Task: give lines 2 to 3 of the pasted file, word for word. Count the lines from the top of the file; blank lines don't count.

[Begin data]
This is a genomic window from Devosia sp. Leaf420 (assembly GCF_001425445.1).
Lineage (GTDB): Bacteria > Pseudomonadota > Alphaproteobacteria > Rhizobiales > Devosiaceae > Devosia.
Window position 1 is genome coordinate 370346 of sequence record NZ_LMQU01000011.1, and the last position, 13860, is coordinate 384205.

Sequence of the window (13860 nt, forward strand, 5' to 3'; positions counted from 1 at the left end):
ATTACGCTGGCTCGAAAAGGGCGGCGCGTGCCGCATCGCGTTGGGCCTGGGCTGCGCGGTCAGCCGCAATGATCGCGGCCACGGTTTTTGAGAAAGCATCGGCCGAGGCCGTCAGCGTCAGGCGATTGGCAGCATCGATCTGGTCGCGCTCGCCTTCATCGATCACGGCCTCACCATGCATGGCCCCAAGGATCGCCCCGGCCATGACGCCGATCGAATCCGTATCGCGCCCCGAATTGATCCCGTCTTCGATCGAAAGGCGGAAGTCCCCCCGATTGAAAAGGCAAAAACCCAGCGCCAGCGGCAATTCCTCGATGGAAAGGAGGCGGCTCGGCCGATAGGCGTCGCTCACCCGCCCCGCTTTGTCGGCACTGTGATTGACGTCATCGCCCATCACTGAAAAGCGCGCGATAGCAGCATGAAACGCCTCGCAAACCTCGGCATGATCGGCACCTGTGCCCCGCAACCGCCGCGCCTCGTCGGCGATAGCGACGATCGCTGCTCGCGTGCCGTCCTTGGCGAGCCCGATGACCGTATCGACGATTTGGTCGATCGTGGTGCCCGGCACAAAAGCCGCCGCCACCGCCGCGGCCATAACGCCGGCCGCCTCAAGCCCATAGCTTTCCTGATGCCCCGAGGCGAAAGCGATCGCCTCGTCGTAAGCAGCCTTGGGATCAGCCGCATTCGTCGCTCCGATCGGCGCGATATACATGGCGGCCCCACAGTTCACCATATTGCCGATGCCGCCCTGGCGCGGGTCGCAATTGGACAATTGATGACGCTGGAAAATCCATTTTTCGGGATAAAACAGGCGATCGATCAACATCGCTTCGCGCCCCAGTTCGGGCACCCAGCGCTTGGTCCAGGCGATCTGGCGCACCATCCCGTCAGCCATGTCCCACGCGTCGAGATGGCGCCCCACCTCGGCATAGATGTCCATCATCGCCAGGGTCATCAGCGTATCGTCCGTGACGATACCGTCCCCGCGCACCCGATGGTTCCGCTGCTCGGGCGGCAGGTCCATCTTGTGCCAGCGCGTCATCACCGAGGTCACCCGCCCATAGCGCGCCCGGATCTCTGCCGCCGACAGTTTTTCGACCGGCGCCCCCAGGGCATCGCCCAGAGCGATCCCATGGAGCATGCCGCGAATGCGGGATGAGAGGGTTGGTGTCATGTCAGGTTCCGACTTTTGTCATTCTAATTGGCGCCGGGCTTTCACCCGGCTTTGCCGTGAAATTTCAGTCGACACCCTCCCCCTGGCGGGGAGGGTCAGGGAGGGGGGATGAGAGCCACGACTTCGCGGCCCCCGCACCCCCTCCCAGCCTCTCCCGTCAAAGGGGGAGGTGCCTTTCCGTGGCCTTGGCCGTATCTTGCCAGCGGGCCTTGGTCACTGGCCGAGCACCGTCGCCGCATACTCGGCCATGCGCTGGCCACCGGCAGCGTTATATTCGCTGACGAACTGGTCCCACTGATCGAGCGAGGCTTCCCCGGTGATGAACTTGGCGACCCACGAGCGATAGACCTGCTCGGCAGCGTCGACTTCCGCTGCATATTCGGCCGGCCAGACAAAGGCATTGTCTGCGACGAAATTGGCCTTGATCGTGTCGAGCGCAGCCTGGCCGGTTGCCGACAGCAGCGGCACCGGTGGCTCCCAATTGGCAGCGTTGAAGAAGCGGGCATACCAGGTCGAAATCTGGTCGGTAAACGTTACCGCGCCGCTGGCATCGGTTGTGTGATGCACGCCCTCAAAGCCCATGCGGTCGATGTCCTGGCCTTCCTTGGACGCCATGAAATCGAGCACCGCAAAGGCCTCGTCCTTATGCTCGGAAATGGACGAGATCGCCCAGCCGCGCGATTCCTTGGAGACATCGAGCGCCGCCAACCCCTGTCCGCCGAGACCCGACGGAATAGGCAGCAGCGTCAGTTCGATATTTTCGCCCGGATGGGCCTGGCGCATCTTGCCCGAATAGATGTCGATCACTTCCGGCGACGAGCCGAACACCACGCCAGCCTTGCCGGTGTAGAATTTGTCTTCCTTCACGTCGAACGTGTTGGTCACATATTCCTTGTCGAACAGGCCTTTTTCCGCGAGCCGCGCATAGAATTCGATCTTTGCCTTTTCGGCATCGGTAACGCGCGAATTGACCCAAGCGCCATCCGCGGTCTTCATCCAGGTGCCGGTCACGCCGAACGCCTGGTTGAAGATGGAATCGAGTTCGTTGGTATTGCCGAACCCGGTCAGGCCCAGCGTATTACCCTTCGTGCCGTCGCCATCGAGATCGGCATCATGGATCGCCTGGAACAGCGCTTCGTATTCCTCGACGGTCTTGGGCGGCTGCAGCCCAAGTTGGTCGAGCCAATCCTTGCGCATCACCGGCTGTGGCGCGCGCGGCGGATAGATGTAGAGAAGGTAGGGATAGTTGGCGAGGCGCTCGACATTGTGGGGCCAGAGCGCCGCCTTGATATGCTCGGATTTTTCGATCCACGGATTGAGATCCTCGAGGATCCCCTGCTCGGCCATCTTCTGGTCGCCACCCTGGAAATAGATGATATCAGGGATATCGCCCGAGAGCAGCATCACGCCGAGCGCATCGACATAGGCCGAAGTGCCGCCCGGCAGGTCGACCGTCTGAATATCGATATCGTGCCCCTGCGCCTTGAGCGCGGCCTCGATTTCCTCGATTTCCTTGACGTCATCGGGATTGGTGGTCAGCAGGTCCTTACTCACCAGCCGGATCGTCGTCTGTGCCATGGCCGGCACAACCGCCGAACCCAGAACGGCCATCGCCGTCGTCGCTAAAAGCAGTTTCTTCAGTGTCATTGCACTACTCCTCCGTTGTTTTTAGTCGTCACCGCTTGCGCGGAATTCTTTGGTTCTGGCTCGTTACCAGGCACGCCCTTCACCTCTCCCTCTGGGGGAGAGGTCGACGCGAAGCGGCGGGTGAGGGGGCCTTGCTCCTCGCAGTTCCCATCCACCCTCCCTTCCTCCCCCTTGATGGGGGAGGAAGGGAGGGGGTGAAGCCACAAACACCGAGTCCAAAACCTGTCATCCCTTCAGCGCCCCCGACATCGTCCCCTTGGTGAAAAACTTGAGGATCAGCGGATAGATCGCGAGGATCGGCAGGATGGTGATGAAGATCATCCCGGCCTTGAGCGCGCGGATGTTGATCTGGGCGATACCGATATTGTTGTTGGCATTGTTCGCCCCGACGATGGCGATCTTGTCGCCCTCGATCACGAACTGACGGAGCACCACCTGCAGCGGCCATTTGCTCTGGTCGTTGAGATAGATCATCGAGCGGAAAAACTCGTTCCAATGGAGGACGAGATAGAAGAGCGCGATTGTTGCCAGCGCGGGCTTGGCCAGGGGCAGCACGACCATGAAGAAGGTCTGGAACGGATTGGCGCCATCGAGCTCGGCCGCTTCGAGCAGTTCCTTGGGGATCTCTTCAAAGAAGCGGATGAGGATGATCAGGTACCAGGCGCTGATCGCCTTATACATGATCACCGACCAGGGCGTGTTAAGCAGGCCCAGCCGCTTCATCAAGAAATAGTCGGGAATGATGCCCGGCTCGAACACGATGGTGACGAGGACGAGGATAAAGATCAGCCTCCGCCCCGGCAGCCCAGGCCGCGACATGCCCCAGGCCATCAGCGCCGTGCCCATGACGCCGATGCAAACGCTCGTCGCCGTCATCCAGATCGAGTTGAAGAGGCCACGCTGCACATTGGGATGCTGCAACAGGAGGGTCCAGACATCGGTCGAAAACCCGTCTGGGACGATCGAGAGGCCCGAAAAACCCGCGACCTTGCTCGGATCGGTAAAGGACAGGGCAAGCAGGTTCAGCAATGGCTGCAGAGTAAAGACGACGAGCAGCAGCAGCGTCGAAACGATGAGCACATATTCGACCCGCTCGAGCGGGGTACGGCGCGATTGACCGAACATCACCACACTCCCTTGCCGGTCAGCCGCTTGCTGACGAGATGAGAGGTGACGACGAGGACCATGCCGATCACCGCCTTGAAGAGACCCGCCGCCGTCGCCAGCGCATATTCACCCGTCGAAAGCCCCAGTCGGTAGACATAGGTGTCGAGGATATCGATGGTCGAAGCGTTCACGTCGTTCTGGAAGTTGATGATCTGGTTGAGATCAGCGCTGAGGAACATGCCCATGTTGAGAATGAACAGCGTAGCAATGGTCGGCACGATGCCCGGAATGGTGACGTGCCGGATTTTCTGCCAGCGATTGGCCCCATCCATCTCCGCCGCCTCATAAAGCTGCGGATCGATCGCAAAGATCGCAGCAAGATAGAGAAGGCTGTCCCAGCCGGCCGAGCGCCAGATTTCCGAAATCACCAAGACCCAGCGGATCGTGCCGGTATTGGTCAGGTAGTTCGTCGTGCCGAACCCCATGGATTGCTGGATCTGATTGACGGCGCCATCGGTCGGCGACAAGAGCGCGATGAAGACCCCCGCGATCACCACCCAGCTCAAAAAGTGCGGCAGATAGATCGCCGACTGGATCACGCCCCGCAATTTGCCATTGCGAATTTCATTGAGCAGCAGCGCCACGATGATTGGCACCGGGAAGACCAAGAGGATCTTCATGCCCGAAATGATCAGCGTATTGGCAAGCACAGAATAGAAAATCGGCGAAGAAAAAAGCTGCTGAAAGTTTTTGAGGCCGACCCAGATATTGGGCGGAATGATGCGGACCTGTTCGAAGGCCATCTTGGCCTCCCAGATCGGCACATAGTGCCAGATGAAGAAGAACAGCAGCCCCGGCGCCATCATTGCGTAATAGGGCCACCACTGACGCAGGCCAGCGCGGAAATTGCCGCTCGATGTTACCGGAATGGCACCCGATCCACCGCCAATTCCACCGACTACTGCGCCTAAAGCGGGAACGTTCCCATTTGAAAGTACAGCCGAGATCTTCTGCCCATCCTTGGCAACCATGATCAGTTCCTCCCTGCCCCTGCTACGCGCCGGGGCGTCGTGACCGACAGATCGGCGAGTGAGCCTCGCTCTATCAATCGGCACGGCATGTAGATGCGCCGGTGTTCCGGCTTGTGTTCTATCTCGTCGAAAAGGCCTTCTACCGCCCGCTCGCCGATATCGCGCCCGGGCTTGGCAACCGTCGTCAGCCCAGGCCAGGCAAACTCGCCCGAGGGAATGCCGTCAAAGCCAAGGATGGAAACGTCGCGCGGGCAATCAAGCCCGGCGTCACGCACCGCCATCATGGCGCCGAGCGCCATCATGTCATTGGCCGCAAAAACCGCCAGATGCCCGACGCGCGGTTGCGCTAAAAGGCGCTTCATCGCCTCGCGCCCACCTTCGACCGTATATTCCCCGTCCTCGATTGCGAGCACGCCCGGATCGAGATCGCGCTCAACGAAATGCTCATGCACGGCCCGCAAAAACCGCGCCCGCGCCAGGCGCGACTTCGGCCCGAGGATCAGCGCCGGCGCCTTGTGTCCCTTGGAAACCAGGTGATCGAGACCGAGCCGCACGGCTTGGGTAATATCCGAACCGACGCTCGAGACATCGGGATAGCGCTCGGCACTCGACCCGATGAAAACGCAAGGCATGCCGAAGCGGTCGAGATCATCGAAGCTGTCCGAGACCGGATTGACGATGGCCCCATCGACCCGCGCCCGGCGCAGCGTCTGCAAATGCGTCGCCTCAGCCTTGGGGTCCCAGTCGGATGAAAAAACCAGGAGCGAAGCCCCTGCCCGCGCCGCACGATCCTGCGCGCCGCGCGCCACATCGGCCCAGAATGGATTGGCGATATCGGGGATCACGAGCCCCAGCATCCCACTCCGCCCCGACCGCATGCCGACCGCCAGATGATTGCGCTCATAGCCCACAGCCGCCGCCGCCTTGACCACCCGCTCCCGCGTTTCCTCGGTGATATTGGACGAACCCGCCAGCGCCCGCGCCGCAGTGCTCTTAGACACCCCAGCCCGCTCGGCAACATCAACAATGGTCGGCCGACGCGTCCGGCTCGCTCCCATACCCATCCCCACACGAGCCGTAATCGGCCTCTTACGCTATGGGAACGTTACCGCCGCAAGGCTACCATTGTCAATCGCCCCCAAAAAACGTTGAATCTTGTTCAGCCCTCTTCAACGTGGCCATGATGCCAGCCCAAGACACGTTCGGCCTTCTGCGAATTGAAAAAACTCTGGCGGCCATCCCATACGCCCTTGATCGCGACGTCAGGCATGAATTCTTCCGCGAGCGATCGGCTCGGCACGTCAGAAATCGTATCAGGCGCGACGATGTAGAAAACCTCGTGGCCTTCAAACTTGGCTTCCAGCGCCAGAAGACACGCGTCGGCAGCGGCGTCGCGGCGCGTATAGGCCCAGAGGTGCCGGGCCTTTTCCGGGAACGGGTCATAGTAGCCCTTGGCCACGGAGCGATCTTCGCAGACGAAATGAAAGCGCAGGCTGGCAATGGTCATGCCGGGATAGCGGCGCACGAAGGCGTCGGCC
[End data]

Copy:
Lineage (GTDB): Bacteria > Pseudomonadota > Alphaproteobacteria > Rhizobiales > Devosiaceae > Devosia.
Window position 1 is genome coordinate 370346 of sequence record NZ_LMQU01000011.1, and the last position, 13860, is coordinate 384205.